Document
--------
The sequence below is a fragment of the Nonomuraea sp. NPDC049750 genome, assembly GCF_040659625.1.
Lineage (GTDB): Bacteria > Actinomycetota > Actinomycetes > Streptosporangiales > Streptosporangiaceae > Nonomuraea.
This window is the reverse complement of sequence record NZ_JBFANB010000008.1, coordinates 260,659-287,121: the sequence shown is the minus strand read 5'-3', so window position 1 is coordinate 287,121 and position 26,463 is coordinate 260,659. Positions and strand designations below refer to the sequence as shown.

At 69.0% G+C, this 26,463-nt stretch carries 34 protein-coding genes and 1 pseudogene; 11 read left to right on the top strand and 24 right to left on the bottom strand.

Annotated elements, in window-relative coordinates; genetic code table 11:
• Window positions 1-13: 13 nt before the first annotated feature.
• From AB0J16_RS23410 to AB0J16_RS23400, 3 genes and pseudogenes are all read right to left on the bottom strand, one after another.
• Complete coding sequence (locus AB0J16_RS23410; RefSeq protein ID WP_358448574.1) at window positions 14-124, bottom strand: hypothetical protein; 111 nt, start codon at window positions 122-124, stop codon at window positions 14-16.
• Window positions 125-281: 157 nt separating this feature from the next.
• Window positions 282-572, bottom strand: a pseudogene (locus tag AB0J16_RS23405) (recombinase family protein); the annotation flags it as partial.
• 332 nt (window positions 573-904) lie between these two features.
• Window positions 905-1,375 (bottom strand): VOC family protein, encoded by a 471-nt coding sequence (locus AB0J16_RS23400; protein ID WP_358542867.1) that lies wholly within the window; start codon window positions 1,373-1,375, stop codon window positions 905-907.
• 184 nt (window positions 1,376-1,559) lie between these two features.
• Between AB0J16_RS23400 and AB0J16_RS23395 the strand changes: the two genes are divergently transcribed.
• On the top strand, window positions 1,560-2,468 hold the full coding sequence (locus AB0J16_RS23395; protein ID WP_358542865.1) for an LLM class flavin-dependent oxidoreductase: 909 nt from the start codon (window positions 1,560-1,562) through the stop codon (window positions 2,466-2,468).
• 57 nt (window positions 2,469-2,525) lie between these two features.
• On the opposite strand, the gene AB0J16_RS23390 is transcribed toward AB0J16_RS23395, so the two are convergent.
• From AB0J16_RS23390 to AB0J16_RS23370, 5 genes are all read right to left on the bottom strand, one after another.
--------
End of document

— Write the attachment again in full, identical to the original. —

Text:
The sequence below is a fragment of the Nonomuraea sp. NPDC049750 genome, assembly GCF_040659625.1.
Lineage (GTDB): Bacteria > Actinomycetota > Actinomycetes > Streptosporangiales > Streptosporangiaceae > Nonomuraea.
This window is the reverse complement of sequence record NZ_JBFANB010000008.1, coordinates 260,659-287,121: the sequence shown is the minus strand read 5'-3', so window position 1 is coordinate 287,121 and position 26,463 is coordinate 260,659. Positions and strand designations below refer to the sequence as shown.

At 69.0% G+C, this 26,463-nt stretch carries 34 protein-coding genes and 1 pseudogene; 11 read left to right on the top strand and 24 right to left on the bottom strand.

Annotated elements, in window-relative coordinates; genetic code table 11:
• Window positions 1-13: 13 nt before the first annotated feature.
• From AB0J16_RS23410 to AB0J16_RS23400, 3 genes and pseudogenes are all read right to left on the bottom strand, one after another.
• Complete coding sequence (locus AB0J16_RS23410; RefSeq protein ID WP_358448574.1) at window positions 14-124, bottom strand: hypothetical protein; 111 nt, start codon at window positions 122-124, stop codon at window positions 14-16.
• Window positions 125-281: 157 nt separating this feature from the next.
• Window positions 282-572, bottom strand: a pseudogene (locus tag AB0J16_RS23405) (recombinase family protein); the annotation flags it as partial.
• 332 nt (window positions 573-904) lie between these two features.
• Window positions 905-1,375 (bottom strand): VOC family protein, encoded by a 471-nt coding sequence (locus AB0J16_RS23400; protein ID WP_358542867.1) that lies wholly within the window; start codon window positions 1,373-1,375, stop codon window positions 905-907.
• 184 nt (window positions 1,376-1,559) lie between these two features.
• Between AB0J16_RS23400 and AB0J16_RS23395 the strand changes: the two genes are divergently transcribed.
• On the top strand, window positions 1,560-2,468 hold the full coding sequence (locus AB0J16_RS23395; protein ID WP_358542865.1) for an LLM class flavin-dependent oxidoreductase: 909 nt from the start codon (window positions 1,560-1,562) through the stop codon (window positions 2,466-2,468).
• 57 nt (window positions 2,469-2,525) lie between these two features.
• On the opposite strand, the gene AB0J16_RS23390 is transcribed toward AB0J16_RS23395, so the two are convergent.
• From AB0J16_RS23390 to AB0J16_RS23370, 5 genes are all read right to left on the bottom strand, one after another.